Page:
Most people in the technology world have heard of Kerberos. Windows Active Directory domains use the Kerberos protocol to allow single sign-on access to network services.
Kerberos didn’t just appear on the scene one day. It evolved out of Project Athena, a huge technology effort in the 1980s by the Massachusetts Institute of Technology (MIT), IBM, and Digital Equipment Corporation to establish a secure and robust distributed computing environment for campuses.
While Project Athena services like Hesoid, X-Windows, Kerberos, and Zephyr still thrive at MIT, their use as a total solution has dwindled to niche usage. But important and useful technologies developed in programs like Project Athena often take on a life of their own. Beyond Project Athena, Kerberos has withstood the test of time and is a widely used security protocol in computer networks.
Guarding the Gates
Kerberos derives from the Greek mythological beast Cerberus, a terrible three-headed dog who guarded the gates of Hades to keep the dead from escaping. Hades wasn’t all bad and not everyone wanted to leave. After the judgment, the virtuous passed on to the beautiful and peaceful realm of Elysium for their happily ever after. The indifferent were sent to the fields of Asphodel which was mildly boring but tolerable. The evil were condemned to Tartarus, a dark place of horrible punishments. These are the ones who desperately wanted to escape but Cerberus stood in their way.
Much like its namesake, Kerberos was used in earlier Windows implementations as a guardian to request a TGT (ticket granting ticket) for the user. The user proved his identity by successfully decrypting the TGT using the password hash and returning evidence to a key distribution center (KDC). In response, the KDC returned a ticket the user could present to access network services.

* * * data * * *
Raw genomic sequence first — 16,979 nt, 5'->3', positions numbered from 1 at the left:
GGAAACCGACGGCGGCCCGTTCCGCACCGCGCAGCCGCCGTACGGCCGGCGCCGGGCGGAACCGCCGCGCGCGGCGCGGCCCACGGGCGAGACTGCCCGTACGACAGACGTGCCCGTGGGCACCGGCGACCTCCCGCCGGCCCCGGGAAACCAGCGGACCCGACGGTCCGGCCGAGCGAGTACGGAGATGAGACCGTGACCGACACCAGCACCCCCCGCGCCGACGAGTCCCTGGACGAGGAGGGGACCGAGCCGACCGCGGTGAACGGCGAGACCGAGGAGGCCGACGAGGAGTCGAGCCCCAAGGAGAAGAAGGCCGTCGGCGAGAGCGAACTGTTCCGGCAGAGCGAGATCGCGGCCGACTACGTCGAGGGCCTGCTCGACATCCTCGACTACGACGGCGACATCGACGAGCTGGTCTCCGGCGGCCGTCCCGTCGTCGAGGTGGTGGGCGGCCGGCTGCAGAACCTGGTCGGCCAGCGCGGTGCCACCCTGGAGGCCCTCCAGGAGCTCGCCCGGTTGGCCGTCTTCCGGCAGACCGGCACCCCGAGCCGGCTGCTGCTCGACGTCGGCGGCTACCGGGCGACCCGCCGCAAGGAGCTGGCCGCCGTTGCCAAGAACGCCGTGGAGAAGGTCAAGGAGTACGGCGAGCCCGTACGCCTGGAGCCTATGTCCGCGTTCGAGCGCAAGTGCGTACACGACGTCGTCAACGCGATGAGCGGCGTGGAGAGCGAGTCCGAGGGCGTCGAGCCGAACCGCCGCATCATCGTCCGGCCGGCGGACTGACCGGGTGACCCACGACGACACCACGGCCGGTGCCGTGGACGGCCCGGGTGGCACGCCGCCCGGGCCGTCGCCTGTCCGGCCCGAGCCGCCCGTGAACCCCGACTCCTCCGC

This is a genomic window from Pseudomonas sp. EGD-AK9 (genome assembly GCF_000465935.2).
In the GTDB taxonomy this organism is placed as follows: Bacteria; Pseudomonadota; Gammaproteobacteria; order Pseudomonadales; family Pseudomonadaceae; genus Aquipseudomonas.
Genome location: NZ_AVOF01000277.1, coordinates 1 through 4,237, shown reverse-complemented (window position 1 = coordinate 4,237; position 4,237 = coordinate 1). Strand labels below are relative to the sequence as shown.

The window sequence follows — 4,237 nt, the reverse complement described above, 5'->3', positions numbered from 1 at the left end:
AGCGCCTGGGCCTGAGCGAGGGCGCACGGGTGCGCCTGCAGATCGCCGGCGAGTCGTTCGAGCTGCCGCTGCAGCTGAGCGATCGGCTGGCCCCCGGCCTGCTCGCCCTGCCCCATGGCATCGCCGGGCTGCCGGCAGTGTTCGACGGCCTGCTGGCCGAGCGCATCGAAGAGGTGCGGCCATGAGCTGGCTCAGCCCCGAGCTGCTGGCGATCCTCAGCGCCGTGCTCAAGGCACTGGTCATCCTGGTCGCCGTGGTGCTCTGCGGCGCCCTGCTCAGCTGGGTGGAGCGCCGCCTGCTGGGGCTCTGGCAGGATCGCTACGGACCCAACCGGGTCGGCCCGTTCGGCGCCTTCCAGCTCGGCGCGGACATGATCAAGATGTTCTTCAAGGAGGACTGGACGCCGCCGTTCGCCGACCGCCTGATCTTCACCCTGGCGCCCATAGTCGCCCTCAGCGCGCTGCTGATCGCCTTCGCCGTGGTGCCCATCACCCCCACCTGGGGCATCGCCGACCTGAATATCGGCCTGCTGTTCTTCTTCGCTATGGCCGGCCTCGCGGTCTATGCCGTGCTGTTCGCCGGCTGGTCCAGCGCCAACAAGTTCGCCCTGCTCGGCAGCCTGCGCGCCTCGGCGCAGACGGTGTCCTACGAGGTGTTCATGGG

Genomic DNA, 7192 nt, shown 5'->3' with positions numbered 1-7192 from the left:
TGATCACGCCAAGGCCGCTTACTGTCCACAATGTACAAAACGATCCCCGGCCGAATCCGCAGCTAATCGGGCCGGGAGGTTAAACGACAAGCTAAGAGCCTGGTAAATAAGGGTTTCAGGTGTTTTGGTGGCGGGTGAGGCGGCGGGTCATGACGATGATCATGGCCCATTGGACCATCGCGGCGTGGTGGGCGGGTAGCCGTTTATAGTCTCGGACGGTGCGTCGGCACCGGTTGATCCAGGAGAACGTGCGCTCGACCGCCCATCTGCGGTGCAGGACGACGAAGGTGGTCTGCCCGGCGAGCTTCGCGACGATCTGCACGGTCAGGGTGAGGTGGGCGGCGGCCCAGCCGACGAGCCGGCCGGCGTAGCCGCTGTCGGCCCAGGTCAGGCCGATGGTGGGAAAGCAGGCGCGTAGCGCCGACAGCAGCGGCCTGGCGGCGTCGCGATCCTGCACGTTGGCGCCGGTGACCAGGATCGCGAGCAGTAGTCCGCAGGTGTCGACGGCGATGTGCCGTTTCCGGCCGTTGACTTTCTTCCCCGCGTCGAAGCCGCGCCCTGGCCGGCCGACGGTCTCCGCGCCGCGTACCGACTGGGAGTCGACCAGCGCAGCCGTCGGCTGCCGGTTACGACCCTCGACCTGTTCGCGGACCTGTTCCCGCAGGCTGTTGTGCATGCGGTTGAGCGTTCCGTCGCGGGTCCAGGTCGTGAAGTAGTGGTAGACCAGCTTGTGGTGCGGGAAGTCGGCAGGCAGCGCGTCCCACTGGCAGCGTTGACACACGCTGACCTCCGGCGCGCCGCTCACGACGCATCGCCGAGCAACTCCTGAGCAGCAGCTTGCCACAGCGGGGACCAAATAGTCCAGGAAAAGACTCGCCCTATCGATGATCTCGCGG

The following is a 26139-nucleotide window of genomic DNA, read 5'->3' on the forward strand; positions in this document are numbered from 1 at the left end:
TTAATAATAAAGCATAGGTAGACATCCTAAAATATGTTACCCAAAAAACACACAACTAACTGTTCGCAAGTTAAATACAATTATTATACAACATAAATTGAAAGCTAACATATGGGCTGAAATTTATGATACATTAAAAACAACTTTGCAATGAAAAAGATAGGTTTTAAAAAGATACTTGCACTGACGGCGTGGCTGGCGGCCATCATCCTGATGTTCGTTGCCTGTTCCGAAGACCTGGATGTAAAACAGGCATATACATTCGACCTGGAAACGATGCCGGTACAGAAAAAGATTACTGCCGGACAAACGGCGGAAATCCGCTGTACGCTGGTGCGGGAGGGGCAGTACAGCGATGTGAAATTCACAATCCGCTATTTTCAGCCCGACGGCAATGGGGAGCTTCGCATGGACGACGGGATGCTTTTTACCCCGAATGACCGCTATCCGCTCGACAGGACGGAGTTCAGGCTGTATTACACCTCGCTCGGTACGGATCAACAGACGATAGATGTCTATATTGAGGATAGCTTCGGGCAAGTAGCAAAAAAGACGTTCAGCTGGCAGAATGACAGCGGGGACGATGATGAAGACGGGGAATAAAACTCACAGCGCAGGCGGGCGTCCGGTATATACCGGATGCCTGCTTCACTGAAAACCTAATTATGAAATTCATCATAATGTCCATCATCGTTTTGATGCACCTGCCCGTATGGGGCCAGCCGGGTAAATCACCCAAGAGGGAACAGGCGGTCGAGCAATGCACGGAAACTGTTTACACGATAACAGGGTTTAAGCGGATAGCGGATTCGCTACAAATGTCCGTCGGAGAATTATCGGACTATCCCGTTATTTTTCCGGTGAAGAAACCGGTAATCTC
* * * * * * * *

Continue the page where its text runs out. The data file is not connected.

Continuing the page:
Modern Windows systems use two-factor smart card login built on top of the Kerberos protocol. Smart card login supports various credential providers like smart cards, username and password, and biometric sign-in.
Entering the Elysian Fields with Biometrics
VeridiumID acts as the biometric credential provider for smart card-based Windows login. When VeridiumAD authentication completes, it returns a Veridium identity token that asserts the identity of the person that authenticated. The VeridiumAD infrastructure includes a registration authority (RA) module to help in the issuance of certificates. The Windows credential provider (CP) sends the Veridium identity token to the RA which obtains a smart card-compatible certificate for the user by generating a certificate signing request and sending it to the PKI infrastructure. The Windows CP presents this certificate to Active Directory to authenticate and obtain a user session.
Kerberos might not be directly visible under the covers as it is in our depiction. But like Cerberus, it is there standing guard at the gates.